I’ve been an athlete my whole life. Even before I was able to catch a ball or hold a racquet, my parents exposed me to sports. My journey began a long time ago. And it has been a long one.
On the way, I’ve encountered many different obstacles. At the beginning, they were mainly socially-focused, such as fitting in with teammates, understanding how to behave with other kids, or how to respect a superior (a.k.a. my coaches). Later, they became more related to handling wins and losses, how to deal with pressure and how to perform well.
But one thing that has always been an issue is combining school and sport. In my case, the problem is not on getting the work done or passing a class; it’s more on how teachers and professors see me or treat me.
For most of them, playing a sport means having fun and having a great excuse to not do my job, which is to be a student. They don’t realize how much more there is to an athlete who plays competitive sport. Important life lessons can be learned on the court or on the field in an effective and more powerful way. They can’t be learned in books.
The skills required to be a great athlete are no different from the ones needed to have a successful career and to be a well-rounded person. Hard work, respect, problem solving, winning mentality, time and resources management and self-awareness are just some examples of it. No book can be a better teacher for those abilities than actually practicing these things in reality.
As athletes, we are not asking professors for privileges or shortcuts. We would appreciate a better collaboration sometimes, but always in the respect and fairness to all other students. It should be extra work for us trying to combine both things, not an instructor’s duty. Missing a day of class should be a disadvantage to us — we are losing something that other students have the opportunity to learn better. Early due dates to turn in assignments should be harder on us, having to concentrate all the work in a shorter amount of time.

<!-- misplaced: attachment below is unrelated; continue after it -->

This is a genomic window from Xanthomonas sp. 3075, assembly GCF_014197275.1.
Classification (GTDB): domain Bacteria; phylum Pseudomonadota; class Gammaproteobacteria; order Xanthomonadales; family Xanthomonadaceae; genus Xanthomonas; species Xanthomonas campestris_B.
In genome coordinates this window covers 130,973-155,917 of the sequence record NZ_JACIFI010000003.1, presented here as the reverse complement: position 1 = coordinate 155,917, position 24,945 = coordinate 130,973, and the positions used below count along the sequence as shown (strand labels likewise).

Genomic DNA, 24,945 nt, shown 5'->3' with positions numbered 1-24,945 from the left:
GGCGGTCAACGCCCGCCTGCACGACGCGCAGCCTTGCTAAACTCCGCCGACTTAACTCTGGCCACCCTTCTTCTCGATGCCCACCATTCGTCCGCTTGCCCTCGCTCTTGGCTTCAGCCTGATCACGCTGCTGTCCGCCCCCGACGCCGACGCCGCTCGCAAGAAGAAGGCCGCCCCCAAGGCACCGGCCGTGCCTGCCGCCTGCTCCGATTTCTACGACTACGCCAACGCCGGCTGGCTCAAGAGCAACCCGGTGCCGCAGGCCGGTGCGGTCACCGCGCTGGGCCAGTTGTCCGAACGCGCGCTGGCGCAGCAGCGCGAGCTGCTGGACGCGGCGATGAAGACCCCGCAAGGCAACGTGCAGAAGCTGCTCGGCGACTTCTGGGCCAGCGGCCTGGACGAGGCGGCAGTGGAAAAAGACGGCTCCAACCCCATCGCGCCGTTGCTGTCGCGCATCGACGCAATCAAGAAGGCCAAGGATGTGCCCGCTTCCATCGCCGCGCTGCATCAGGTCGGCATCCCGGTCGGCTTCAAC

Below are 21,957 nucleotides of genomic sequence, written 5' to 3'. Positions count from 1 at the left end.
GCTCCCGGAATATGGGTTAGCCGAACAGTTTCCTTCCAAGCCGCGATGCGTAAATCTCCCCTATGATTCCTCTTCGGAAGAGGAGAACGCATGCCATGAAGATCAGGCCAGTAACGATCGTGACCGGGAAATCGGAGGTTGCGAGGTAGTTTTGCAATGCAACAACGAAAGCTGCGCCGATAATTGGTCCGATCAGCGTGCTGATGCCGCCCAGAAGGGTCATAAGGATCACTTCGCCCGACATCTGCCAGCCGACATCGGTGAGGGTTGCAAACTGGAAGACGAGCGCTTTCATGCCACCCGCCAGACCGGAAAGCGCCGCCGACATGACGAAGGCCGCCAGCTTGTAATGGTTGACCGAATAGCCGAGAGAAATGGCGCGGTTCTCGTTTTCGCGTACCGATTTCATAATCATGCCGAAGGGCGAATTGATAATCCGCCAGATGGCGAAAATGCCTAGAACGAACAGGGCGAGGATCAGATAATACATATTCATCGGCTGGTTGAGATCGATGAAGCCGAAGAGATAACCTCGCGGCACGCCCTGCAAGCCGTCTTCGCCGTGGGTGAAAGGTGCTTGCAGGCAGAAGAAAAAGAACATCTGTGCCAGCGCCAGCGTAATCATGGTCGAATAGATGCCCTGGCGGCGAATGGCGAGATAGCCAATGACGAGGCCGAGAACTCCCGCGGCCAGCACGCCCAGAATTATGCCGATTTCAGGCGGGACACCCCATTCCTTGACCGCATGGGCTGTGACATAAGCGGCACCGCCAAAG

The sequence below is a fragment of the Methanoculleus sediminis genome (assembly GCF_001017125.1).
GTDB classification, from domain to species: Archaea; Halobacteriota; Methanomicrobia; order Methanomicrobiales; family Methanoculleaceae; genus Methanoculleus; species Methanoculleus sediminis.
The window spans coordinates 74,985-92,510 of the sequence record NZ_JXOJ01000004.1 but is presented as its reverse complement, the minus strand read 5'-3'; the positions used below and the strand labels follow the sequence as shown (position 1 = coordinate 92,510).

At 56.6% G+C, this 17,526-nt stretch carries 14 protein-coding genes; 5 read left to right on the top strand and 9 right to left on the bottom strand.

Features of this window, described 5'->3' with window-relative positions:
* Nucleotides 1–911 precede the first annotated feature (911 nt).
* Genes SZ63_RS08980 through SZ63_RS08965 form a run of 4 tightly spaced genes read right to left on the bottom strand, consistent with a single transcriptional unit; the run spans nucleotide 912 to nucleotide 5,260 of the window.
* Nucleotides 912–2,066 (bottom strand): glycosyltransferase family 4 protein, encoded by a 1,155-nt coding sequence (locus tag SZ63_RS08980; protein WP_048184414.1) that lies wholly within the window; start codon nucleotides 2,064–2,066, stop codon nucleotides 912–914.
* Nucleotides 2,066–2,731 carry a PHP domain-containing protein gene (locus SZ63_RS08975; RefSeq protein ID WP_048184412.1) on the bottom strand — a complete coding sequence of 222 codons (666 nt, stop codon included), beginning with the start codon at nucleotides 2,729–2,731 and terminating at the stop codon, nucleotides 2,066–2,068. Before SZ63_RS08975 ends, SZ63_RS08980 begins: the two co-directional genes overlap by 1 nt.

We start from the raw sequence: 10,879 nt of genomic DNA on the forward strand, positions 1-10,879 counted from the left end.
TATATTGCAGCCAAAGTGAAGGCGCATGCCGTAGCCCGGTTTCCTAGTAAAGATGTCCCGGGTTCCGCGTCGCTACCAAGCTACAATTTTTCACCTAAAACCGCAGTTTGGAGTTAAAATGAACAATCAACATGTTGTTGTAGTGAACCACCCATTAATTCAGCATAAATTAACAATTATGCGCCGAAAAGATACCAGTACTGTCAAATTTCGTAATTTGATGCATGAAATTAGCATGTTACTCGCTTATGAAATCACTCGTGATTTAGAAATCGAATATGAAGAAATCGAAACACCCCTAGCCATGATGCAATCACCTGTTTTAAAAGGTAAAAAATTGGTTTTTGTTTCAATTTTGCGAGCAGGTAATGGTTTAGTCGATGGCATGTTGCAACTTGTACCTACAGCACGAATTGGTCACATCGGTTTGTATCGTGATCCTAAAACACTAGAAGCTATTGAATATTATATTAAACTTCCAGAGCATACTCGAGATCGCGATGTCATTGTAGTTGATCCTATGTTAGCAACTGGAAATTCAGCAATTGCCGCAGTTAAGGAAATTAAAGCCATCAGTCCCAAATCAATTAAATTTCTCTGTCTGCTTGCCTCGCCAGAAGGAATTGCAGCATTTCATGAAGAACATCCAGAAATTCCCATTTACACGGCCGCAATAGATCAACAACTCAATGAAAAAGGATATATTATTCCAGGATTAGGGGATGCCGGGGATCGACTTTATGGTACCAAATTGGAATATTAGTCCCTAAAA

Personally, being used to alternating classes and practices, I find it easier to study on training days, rather than on off-days. If I know that I only have an hour and a half to study, during that time I’m going to focus on getting the job done, not wasting my time on my phone or watching TV. I have no other choice.
In the mind of an athlete, getting a degree while still practicing every day is a new challenge, a new battle to be won. I hope more and more professors will also consider this aspect of being a student-athlete.
Greta Lazzarotto is a business management sophomore.